An FM rebroadcaster was approved for Cap-aux-Meules, using a frequency of 105.5 MHz with effective radiated power of 4,300 watts. It would rebroadcast CHNC on a part-time basis.

 

1982

On May 13, Radio CHNC Ltee. was given approval for a new AM station at Murdochville to rebroadcast CHNC. It would operate on 1450 kHz with power of 50 watts. A competing application by Radio de Golfe Inc. for a new FM station at Murdochville was denied.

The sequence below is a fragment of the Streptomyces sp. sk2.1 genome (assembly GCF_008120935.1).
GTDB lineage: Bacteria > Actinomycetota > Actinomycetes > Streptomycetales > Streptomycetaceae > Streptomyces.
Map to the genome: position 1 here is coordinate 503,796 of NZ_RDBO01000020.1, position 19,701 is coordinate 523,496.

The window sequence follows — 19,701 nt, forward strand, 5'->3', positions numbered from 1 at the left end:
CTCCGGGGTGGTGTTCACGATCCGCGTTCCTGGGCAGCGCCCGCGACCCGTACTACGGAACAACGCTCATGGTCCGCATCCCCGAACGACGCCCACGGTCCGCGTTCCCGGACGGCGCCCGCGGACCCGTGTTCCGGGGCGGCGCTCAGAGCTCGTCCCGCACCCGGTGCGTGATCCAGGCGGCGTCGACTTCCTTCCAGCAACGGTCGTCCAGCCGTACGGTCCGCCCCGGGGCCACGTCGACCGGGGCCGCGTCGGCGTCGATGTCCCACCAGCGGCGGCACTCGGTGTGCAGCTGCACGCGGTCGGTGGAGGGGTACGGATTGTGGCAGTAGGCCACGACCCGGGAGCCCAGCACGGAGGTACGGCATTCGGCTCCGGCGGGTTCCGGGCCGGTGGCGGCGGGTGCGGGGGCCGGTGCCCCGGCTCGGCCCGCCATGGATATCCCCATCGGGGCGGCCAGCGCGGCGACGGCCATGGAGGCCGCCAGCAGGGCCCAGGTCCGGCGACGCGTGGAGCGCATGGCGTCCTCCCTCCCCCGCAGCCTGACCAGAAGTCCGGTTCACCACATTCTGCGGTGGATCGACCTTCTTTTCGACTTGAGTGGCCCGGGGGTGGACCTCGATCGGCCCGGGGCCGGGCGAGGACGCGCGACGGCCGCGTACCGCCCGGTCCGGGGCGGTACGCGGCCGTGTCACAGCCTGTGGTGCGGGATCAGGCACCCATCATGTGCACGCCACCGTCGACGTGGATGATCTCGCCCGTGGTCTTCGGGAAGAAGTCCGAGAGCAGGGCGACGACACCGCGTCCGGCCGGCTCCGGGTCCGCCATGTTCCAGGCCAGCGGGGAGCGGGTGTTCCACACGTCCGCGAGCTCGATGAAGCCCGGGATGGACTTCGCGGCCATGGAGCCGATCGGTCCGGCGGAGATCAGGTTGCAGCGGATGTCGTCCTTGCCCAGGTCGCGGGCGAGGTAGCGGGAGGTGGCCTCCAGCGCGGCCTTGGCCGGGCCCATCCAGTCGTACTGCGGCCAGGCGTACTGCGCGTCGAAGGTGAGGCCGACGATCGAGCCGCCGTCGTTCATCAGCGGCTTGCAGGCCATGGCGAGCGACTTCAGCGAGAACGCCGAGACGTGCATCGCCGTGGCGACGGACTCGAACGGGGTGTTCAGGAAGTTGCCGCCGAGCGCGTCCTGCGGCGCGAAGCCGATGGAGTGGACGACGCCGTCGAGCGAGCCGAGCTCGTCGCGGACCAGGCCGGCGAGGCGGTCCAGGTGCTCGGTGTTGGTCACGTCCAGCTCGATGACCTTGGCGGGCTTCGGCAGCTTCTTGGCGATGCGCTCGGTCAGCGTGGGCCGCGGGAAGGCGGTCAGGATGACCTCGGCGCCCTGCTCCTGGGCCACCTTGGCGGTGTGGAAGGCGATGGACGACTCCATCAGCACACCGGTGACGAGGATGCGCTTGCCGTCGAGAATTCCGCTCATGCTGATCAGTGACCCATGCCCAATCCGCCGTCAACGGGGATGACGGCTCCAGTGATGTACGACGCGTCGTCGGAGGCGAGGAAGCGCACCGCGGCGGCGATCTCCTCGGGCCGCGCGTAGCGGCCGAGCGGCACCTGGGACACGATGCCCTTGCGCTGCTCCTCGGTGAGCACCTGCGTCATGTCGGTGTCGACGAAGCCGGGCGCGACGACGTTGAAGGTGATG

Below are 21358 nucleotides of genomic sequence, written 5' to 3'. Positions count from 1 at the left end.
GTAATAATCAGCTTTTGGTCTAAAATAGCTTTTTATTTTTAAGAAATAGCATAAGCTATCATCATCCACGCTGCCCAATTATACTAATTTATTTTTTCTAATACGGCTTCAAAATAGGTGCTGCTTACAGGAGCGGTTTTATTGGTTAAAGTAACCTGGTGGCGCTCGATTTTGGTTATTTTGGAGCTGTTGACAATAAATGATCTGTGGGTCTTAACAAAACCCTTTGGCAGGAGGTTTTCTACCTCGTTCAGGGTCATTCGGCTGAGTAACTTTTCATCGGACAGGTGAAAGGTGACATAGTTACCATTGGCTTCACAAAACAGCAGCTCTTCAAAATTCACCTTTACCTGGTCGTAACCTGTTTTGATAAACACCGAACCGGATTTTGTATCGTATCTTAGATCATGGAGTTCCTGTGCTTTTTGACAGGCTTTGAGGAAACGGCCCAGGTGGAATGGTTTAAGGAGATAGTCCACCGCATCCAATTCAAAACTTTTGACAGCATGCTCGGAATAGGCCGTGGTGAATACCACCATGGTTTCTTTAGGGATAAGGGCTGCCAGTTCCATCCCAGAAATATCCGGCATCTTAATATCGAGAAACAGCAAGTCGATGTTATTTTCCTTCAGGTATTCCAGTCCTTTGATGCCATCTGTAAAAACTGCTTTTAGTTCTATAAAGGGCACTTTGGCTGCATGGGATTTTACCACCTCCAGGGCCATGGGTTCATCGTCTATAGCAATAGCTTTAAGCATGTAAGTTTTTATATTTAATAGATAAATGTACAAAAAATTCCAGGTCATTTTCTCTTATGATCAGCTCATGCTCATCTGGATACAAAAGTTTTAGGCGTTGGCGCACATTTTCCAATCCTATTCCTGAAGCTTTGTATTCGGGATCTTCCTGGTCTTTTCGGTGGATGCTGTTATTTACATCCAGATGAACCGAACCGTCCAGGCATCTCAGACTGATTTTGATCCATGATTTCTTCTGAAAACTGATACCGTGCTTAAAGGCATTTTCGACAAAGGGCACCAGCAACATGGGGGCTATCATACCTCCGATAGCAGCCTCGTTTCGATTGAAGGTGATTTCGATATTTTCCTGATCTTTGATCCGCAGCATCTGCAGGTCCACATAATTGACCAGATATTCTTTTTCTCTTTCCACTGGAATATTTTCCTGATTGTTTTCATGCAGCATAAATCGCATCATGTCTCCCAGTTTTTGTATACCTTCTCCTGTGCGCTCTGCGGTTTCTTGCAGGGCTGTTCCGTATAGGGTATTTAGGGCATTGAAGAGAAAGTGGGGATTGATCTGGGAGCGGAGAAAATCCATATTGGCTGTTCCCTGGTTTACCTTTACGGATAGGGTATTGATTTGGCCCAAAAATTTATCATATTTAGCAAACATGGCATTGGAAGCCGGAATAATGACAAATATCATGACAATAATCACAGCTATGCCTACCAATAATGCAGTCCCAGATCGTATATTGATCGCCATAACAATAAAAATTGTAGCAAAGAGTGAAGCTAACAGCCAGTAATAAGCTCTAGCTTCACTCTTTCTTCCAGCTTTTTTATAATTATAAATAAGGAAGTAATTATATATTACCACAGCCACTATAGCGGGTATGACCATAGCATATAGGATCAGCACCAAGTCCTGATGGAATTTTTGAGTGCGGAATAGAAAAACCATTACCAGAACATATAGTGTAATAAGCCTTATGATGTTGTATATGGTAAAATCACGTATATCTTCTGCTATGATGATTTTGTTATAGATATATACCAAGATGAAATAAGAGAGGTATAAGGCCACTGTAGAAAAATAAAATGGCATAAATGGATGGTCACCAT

Radio CHNC Ltée purchased the station.

 

1984

CHGM Gaspe was off the air after a fire destroyed its transmitter on the night of October 20.

 

1985

The CRTC revoked the licnece for CHMV Murcochville. The licence was granted in 1982, but due to economic reasons, the station was never established.

CHGM Gaspé, owned by Radio L'Emérillon Ltée became a full-time rebroadcaster of CHNC in February.

A federal mediator was brought in to attempt to end the 32-month long strike at CHNC. The action was taken after some of the striking employees occupied the riding office of Prime Minister Brian Mulroney, in Baie Comeau.

 

2008